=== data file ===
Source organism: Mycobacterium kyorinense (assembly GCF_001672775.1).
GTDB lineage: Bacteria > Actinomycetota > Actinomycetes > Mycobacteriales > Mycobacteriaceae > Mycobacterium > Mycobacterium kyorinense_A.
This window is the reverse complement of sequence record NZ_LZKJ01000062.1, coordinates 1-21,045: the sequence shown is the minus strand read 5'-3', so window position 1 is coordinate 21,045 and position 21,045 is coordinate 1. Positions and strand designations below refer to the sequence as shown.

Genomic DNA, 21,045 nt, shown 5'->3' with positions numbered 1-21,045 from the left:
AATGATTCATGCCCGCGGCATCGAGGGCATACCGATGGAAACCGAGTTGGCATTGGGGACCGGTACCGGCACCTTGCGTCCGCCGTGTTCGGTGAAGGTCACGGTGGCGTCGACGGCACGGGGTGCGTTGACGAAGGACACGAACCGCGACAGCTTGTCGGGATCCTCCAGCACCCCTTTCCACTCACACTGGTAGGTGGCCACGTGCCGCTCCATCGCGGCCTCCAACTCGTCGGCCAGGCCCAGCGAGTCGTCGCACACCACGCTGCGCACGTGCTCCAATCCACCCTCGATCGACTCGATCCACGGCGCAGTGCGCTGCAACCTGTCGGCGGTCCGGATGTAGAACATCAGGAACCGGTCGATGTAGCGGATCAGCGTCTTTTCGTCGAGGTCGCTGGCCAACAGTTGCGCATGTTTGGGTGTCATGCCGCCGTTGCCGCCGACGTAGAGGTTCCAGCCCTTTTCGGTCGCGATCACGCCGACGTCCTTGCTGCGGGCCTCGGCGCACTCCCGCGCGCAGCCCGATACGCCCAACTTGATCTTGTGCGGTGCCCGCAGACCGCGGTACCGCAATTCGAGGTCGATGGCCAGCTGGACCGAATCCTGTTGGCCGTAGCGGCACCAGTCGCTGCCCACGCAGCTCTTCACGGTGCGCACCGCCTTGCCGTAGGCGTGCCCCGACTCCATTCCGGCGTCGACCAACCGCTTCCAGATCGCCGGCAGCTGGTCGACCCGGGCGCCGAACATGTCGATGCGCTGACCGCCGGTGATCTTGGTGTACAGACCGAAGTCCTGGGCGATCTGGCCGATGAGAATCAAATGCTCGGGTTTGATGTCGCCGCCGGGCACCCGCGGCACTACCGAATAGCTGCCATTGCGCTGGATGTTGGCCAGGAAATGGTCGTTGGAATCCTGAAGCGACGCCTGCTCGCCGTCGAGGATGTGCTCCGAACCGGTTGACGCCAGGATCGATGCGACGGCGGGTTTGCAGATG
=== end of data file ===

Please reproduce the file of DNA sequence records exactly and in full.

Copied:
Source organism: Mycobacterium kyorinense (assembly GCF_001672775.1).
GTDB lineage: Bacteria > Actinomycetota > Actinomycetes > Mycobacteriales > Mycobacteriaceae > Mycobacterium > Mycobacterium kyorinense_A.
This window is the reverse complement of sequence record NZ_LZKJ01000062.1, coordinates 1-21,045: the sequence shown is the minus strand read 5'-3', so window position 1 is coordinate 21,045 and position 21,045 is coordinate 1. Positions and strand designations below refer to the sequence as shown.

Genomic DNA, 21,045 nt, shown 5'->3' with positions numbered 1-21,045 from the left:
AATGATTCATGCCCGCGGCATCGAGGGCATACCGATGGAAACCGAGTTGGCATTGGGGACCGGTACCGGCACCTTGCGTCCGCCGTGTTCGGTGAAGGTCACGGTGGCGTCGACGGCACGGGGTGCGTTGACGAAGGACACGAACCGCGACAGCTTGTCGGGATCCTCCAGCACCCCTTTCCACTCACACTGGTAGGTGGCCACGTGCCGCTCCATCGCGGCCTCCAACTCGTCGGCCAGGCCCAGCGAGTCGTCGCACACCACGCTGCGCACGTGCTCCAATCCACCCTCGATCGACTCGATCCACGGCGCAGTGCGCTGCAACCTGTCGGCGGTCCGGATGTAGAACATCAGGAACCGGTCGATGTAGCGGATCAGCGTCTTTTCGTCGAGGTCGCTGGCCAACAGTTGCGCATGTTTGGGTGTCATGCCGCCGTTGCCGCCGACGTAGAGGTTCCAGCCCTTTTCGGTCGCGATCACGCCGACGTCCTTGCTGCGGGCCTCGGCGCACTCCCGCGCGCAGCCCGATACGCCCAACTTGATCTTGTGCGGTGCCCGCAGACCGCGGTACCGCAATTCGAGGTCGATGGCCAGCTGGACCGAATCCTGTTGGCCGTAGCGGCACCAGTCGCTGCCCACGCAGCTCTTCACGGTGCGCACCGCCTTGCCGTAGGCGTGCCCCGACTCCATTCCGGCGTCGACCAACCGCTTCCAGATCGCCGGCAGCTGGTCGACCCGGGCGCCGAACATGTCGATGCGCTGACCGCCGGTGATCTTGGTGTACAGACCGAAGTCCTGGGCGATCTGGCCGATGAGAATCAAATGCTCGGGTTTGATGTCGCCGCCGGGCACCCGCGGCACTACCGAATAGCTGCCATTGCGCTGGATGTTGGCCAGGAAATGGTCGTTGGAATCCTGAAGCGACGCCTGCTCGCCGTCGAGGATGTGCTCCGAACCGGTTGACGCCAGGATCGATGCGACGGCGGGTTTGCAGATG